Cauliflower is incredibly versatile. Here’s why and how to make it a staple in your kitchen.
Cauliflower Is Packed with Nutrients
Like its cruciferous cousins broccoli and cabbage, cauliflower contains cancer-fighting compounds called glucosinolates (which also impart its trademark pungent odor). It also packs a good amount of fiber, with 2.1 grams of fiber in 1 cup of ½-inch pieces, and 12 grams in a head. And it’s abundant vitamin C—1½ cups contains about as much vitamin C as an orange—so it’s ideal for boosting immunity in the chilly months ahead.
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Selecting and Storing Cauliflower
You can buy fresh or frozen cauliflower year-round, but it’s most plentiful in fall and winter. Choose compact heads with bright leaves that have not yellowed or wilted; store tightly wrapped in the fridge for up to five days. To save on prep time, grab precut florets or cauliflower “rice.” Just remember: They lose freshness faster than whole heads.
Notice light brown specks on the cauliflower in the crisper drawer of your refrigerator? Don’t panic. Brown spots are most likely a sign of oxidation caused by bruising and can be sliced or shaved off for prettier presentation.
There are hundreds of varieties of cauliflower around the world and dozens in North America alone. Check farmers markets and specialty grocery stores for colorful heirloom varieties, which taste similar to standard white kind but boast bonus heart-healthy vitamins. The following are some of the most eye-popping.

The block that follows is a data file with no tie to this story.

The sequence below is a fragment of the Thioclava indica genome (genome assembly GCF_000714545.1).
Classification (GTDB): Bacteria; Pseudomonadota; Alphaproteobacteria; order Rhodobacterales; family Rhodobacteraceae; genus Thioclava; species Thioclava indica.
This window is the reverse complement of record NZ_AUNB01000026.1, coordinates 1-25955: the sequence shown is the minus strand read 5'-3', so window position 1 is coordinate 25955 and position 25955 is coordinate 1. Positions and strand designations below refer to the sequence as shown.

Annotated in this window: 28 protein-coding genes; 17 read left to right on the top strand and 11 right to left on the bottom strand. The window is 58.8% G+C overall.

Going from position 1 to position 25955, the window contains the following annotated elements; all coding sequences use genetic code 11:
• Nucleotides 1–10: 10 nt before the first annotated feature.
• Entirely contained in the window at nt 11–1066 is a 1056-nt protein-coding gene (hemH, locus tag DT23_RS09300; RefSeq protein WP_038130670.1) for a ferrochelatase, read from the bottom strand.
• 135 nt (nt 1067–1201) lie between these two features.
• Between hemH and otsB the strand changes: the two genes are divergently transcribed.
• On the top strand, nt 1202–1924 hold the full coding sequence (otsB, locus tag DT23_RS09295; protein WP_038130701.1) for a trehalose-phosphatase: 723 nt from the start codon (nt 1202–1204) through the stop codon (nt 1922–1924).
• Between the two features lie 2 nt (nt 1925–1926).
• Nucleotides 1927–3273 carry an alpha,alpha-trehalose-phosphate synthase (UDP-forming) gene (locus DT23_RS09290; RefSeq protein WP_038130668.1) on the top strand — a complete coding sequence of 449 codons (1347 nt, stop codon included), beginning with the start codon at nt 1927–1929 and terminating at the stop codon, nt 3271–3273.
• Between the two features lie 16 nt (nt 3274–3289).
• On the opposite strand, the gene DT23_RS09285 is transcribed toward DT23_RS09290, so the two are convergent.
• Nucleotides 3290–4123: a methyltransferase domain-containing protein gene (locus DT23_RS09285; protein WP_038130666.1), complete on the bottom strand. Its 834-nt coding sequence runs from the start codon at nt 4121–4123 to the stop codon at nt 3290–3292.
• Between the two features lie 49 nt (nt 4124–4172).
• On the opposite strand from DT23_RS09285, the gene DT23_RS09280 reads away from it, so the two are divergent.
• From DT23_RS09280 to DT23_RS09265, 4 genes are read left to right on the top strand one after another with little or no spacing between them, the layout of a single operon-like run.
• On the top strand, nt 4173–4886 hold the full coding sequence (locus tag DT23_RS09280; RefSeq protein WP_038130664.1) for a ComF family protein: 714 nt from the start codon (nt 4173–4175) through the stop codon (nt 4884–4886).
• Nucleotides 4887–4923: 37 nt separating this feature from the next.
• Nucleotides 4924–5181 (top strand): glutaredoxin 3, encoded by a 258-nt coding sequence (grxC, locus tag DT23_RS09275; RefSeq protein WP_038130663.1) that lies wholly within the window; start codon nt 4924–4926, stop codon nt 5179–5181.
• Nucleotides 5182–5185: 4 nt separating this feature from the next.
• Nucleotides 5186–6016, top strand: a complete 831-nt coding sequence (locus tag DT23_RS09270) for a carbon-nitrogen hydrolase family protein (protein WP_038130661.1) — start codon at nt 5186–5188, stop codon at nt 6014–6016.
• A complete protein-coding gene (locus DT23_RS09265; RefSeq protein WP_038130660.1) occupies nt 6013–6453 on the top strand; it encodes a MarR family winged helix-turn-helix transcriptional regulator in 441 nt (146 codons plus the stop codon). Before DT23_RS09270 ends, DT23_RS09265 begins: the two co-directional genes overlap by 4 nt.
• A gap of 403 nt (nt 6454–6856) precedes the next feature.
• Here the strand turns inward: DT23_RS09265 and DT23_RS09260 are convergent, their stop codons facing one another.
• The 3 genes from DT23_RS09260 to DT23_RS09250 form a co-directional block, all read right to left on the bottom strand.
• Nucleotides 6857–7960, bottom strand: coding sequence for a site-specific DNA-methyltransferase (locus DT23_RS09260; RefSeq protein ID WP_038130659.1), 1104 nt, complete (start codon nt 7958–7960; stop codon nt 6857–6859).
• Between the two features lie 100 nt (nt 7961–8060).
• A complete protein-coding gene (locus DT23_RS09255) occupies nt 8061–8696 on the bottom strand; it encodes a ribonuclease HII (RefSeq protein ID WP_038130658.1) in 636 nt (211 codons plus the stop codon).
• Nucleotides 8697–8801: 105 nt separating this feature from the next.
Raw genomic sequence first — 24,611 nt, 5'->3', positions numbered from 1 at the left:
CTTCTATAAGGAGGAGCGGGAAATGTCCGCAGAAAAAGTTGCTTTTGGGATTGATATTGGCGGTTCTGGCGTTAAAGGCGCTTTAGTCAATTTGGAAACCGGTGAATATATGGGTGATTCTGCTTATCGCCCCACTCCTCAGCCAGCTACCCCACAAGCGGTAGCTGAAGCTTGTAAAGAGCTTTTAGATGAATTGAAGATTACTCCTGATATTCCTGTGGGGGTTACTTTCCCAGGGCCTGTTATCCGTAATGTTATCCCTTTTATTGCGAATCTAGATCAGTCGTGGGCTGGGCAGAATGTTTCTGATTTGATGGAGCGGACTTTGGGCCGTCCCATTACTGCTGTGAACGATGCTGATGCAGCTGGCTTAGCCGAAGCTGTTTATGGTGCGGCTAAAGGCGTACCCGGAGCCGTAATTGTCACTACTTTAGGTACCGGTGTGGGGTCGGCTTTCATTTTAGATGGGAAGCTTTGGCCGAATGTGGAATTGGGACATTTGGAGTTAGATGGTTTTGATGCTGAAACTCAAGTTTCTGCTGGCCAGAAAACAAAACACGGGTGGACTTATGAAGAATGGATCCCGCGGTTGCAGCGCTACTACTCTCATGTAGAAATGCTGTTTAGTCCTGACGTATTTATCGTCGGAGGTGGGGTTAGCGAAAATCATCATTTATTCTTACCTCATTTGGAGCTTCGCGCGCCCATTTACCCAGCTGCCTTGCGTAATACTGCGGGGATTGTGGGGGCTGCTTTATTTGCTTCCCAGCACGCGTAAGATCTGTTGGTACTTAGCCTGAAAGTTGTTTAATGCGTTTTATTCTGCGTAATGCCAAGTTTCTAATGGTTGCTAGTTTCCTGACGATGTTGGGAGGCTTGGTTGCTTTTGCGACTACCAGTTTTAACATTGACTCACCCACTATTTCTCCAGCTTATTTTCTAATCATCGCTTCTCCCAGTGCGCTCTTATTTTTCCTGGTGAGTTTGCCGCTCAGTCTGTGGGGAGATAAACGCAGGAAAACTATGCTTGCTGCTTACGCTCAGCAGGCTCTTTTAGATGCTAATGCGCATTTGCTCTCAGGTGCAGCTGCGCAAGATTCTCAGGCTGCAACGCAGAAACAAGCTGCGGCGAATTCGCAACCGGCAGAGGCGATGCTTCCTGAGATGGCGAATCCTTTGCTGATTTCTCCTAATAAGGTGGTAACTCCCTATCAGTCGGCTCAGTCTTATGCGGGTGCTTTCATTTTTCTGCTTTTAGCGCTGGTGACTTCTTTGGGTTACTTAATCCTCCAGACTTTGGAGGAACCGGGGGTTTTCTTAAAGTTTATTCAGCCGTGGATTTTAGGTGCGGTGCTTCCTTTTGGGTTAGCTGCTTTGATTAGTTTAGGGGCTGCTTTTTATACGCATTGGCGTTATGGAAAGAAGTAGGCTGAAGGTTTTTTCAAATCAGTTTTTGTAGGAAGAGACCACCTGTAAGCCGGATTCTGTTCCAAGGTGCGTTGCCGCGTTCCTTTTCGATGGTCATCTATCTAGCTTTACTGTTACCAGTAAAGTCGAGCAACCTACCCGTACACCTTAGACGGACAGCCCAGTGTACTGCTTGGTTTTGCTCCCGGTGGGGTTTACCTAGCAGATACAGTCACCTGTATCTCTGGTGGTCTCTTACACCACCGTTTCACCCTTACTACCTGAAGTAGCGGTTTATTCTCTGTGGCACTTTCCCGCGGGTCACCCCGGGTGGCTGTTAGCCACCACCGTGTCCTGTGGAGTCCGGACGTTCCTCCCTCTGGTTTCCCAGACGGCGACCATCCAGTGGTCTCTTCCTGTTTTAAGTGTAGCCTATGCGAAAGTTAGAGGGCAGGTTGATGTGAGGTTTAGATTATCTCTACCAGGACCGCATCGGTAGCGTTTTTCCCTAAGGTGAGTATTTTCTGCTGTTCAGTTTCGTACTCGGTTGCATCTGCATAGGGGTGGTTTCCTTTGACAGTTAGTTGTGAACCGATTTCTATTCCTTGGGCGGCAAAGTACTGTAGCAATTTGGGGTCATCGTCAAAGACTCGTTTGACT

Named for its bright orange florets, this variety boasts a significant dose of beta-carotene.
Anthocyanins, the same antioxidants found in blueberries, give this variety its stunning purple hue. It retains this hue during cooking, whereas some other purple varieties do not.
This crunchy, green-spiraled beauty—also called Roman cauliflower—dates to the 16th century.
Both the slender stems and tiny florets of this sweet “flowering” variety can be eaten.
How to Cook with Cauliflower
Here’s how to get creative in the kitchen with this incredibly versatile vegetable.
When cooked and blended, it makes a velvety-smooth substitute for dairy to thicken soups, stews, and sauces (think béchamel and Alfredo). For a fresh twist on mashed potatoes, steam florets and puree them with a splash of vegetable stock.
Hearty slabs of grilled, roasted, or seared cauliflower are all the rage at upscale restaurants around the country. Make your own by trimming the bottom of the stem, placing the head cut side down, and slicing from top to bottom into 1-inch-thick slabs. Read more about prepping “steaks” out of this and other veggies: How to Make Veggie Steaks.
Brush florets with Buffalo sauce for a plant-based variation on hot wings. Try our popular recipe for Crispy Buffalo Cauliflower Bites.
When riced, it can stand in for traditional rice in any recipe. To make your own, simply box grate a head, or blitz florets in a food processor with a grater blade. Try it in Rainbow Cauliflower Rice Salad.